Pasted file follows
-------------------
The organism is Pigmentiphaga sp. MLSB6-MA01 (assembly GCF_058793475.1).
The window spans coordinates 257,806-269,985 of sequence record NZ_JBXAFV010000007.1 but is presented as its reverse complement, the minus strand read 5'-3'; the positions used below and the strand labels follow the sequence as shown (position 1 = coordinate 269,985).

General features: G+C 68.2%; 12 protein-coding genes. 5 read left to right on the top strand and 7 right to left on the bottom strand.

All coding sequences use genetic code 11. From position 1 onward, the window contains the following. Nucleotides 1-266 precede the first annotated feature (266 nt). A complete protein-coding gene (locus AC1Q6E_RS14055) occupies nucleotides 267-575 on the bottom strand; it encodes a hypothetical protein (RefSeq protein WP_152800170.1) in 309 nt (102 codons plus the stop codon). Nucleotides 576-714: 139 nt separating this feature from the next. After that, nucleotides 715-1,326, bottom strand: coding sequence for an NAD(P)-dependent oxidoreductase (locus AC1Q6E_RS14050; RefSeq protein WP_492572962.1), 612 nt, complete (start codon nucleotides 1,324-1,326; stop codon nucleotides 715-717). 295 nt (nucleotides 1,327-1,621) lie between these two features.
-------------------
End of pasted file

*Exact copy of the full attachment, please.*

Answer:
The organism is Pigmentiphaga sp. MLSB6-MA01 (assembly GCF_058793475.1).
The window spans coordinates 257,806-269,985 of sequence record NZ_JBXAFV010000007.1 but is presented as its reverse complement, the minus strand read 5'-3'; the positions used below and the strand labels follow the sequence as shown (position 1 = coordinate 269,985).

General features: G+C 68.2%; 12 protein-coding genes. 5 read left to right on the top strand and 7 right to left on the bottom strand.

All coding sequences use genetic code 11. From position 1 onward, the window contains the following. Nucleotides 1-266 precede the first annotated feature (266 nt). A complete protein-coding gene (locus AC1Q6E_RS14055) occupies nucleotides 267-575 on the bottom strand; it encodes a hypothetical protein (RefSeq protein WP_152800170.1) in 309 nt (102 codons plus the stop codon). Nucleotides 576-714: 139 nt separating this feature from the next. After that, nucleotides 715-1,326, bottom strand: coding sequence for an NAD(P)-dependent oxidoreductase (locus AC1Q6E_RS14050; RefSeq protein WP_492572962.1), 612 nt, complete (start codon nucleotides 1,324-1,326; stop codon nucleotides 715-717). 295 nt (nucleotides 1,327-1,621) lie between these two features.